“I don’t understand this position,” Hurlin said, turning on arabesque. “More stretch,” Kolpakova said. “A little bit more here — air,” she pointed to her own upper arms. “Flick of hands here?” Hurlin asked at the end of another fleeting arabesque. Kolpakova nodded, and showed with her hands.

As the rehearsal ended, Kolpakova said to me, sotto voce, “She has so much temperAHment” — the word is the same in Russian — “so much going on inside.” Then she jumped up to compliment Hurlin by imitating her intensity as a village maiden in a recent performance in Ratmansky’s “On the Dnipro.” But now Hurlin is supposed to be not a human, but a Sylph. I asked her if it was hard for a modern woman with a strong personality to become this enchanting, seductive, age-old ballet trope, the Sylph.

“Yes, it’s true, my personality is not very soft,” she said.

And yet, what I saw in their rehearsal was Hurlin, with Kolpakova’s encouragement, finding ways to infuse that compliant, seductive Sylph with just a hint of her own contemporary matter-of-factness. This sylph emerging in rehearsal was not a copy of anything — she was a lightly ironic Hurlin-Sylph.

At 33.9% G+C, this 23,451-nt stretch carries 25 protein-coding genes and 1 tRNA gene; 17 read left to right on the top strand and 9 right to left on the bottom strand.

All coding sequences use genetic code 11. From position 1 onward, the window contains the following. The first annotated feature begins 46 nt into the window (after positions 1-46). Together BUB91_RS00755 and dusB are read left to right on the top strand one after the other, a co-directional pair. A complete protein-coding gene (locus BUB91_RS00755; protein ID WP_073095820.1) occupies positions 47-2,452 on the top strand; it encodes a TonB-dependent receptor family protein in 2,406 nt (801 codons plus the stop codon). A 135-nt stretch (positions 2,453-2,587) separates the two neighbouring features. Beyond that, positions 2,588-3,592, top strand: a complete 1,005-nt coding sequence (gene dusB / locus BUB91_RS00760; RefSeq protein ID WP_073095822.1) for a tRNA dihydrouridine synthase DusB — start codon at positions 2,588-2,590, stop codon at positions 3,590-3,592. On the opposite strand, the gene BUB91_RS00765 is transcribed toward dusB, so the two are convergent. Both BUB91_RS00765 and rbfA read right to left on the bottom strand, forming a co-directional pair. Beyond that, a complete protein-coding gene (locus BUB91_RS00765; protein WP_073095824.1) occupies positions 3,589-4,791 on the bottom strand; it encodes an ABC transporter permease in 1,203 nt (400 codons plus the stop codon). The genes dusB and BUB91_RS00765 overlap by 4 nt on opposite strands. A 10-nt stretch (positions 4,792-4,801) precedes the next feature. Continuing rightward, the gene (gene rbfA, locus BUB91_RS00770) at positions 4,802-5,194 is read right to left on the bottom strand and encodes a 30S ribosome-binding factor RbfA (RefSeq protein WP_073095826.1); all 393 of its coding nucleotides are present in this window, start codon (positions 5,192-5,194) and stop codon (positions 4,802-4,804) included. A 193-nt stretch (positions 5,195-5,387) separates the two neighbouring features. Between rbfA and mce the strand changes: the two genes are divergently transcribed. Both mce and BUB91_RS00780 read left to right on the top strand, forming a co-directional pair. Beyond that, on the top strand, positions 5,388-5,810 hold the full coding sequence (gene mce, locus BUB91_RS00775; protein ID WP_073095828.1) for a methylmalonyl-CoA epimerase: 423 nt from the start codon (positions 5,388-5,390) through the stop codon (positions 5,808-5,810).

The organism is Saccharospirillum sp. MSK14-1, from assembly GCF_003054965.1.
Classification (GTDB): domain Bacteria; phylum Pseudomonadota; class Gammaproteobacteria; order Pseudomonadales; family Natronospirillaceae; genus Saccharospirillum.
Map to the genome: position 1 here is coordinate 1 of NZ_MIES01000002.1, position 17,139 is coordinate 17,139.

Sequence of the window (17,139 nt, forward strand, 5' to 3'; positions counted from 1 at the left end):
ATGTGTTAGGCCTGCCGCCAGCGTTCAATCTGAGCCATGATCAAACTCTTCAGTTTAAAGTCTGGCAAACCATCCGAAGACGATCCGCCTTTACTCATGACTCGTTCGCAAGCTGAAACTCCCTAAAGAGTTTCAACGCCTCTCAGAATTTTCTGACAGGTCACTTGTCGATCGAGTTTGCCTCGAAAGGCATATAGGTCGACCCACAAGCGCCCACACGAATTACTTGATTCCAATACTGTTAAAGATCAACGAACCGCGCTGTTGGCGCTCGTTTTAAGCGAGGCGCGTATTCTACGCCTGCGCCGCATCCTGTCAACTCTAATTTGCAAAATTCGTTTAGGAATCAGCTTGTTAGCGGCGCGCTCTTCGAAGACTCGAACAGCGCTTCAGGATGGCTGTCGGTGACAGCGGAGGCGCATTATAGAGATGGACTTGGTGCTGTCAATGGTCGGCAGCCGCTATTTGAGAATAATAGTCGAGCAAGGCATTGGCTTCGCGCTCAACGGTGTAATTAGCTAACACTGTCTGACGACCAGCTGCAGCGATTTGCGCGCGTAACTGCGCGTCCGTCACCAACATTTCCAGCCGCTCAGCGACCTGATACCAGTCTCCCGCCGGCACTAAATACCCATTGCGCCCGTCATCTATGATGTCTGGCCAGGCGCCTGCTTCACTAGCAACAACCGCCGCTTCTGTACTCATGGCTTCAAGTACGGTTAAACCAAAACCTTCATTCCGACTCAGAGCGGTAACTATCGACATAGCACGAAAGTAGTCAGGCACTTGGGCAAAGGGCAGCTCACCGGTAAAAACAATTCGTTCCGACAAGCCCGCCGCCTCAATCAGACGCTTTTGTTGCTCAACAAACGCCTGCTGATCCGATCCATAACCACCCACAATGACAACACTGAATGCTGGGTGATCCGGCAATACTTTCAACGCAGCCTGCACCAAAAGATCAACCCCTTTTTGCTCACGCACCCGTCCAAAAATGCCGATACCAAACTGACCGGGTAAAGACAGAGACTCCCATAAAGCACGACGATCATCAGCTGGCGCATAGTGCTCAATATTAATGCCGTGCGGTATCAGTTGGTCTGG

What has she gotten from Kolpakova? I asked Hurlin in Kolpakova’s earshot. Kolpakova began to protest about what was sure to be a compliment, but Hurlin continued to think. “In answer to your question,” she said, looking up, “I would say port de bras more than anything else.”

Port de bras: the myriad ways that upper-body, arms, head and face meet the air. That is, all world and all sky.

As Kolpakova coaches a new generation of Ballet Theater's dancers, Jaffe remembers her arrival. “I’ll never forget that first day she was here,” Jaffe said. “She and I started working on that moment in ‘Swan Lake’ when the Swan Queen comes in. She was running around, showing those fast back attitudes. ‘Svobodno! Svobodno!’ she kept saying — “Free! Free!”

The other dancers didn’t know what to do with Kolpakova — her Kirov style, her eagle eye, her excited suggestions. But her arrival came at a good time for Jaffe.

“I overworked everything,” she said. “I was locked up in my body. My upper back was too far behind me, so my arms were always late.” Little by little, the two worked on what Jaffe called “lifting the body in a different way, so the arms can be coordinated, so by the time you strike a pose, you’re on top of it, not fighting against the music.” The rest of the company saw the change in Jaffe, and began to line up to rehearse with Kolpakova.

“Susan,” Kolpakova said warmly, “risknula” — “risked working with me.”

This article originally appeared in The New York Times.